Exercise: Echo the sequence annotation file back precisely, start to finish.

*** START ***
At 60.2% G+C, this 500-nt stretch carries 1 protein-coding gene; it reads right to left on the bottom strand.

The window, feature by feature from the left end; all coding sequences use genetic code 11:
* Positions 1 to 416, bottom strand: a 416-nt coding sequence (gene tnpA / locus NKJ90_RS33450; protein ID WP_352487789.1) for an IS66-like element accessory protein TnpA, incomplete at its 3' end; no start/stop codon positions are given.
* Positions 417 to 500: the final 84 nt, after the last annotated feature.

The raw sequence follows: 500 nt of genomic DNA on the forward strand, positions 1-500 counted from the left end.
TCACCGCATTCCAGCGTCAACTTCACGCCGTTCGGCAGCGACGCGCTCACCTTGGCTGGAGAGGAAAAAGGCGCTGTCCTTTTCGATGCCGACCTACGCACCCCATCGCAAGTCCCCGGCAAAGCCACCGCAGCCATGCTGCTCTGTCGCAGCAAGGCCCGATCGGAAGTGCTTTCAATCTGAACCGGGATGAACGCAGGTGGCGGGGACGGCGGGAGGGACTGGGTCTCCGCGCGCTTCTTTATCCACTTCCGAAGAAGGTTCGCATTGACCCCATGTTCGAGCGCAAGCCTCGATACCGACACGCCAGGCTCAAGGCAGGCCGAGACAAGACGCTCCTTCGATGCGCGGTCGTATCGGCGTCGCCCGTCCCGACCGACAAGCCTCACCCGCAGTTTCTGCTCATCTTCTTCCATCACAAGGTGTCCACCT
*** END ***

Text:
At 60.2% G+C, this 500-nt stretch carries 1 protein-coding gene; it reads right to left on the bottom strand.

The window, feature by feature from the left end; all coding sequences use genetic code 11:
* Positions 1 to 416, bottom strand: a 416-nt coding sequence (gene tnpA / locus NKJ90_RS33450; protein ID WP_352487789.1) for an IS66-like element accessory protein TnpA, incomplete at its 3' end; no start/stop codon positions are given.
* Positions 417 to 500: the final 84 nt, after the last annotated feature.

The raw sequence follows: 500 nt of genomic DNA on the forward strand, positions 1-500 counted from the left end.
TCACCGCATTCCAGCGTCAACTTCACGCCGTTCGGCAGCGACGCGCTCACCTTGGCTGGAGAGGAAAAAGGCGCTGTCCTTTTCGATGCCGACCTACGCACCCCATCGCAAGTCCCCGGCAAAGCCACCGCAGCCATGCTGCTCTGTCGCAGCAAGGCCCGATCGGAAGTGCTTTCAATCTGAACCGGGATGAACGCAGGTGGCGGGGACGGCGGGAGGGACTGGGTCTCCGCGCGCTTCTTTATCCACTTCCGAAGAAGGTTCGCATTGACCCCATGTTCGAGCGCAAGCCTCGATACCGACACGCCAGGCTCAAGGCAGGCCGAGACAAGACGCTCCTTCGATGCGCGGTCGTATCGGCGTCGCCCGTCCCGACCGACAAGCCTCACCCGCAGTTTCTGCTCATCTTCTTCCATCACAAGGTGTCCACCT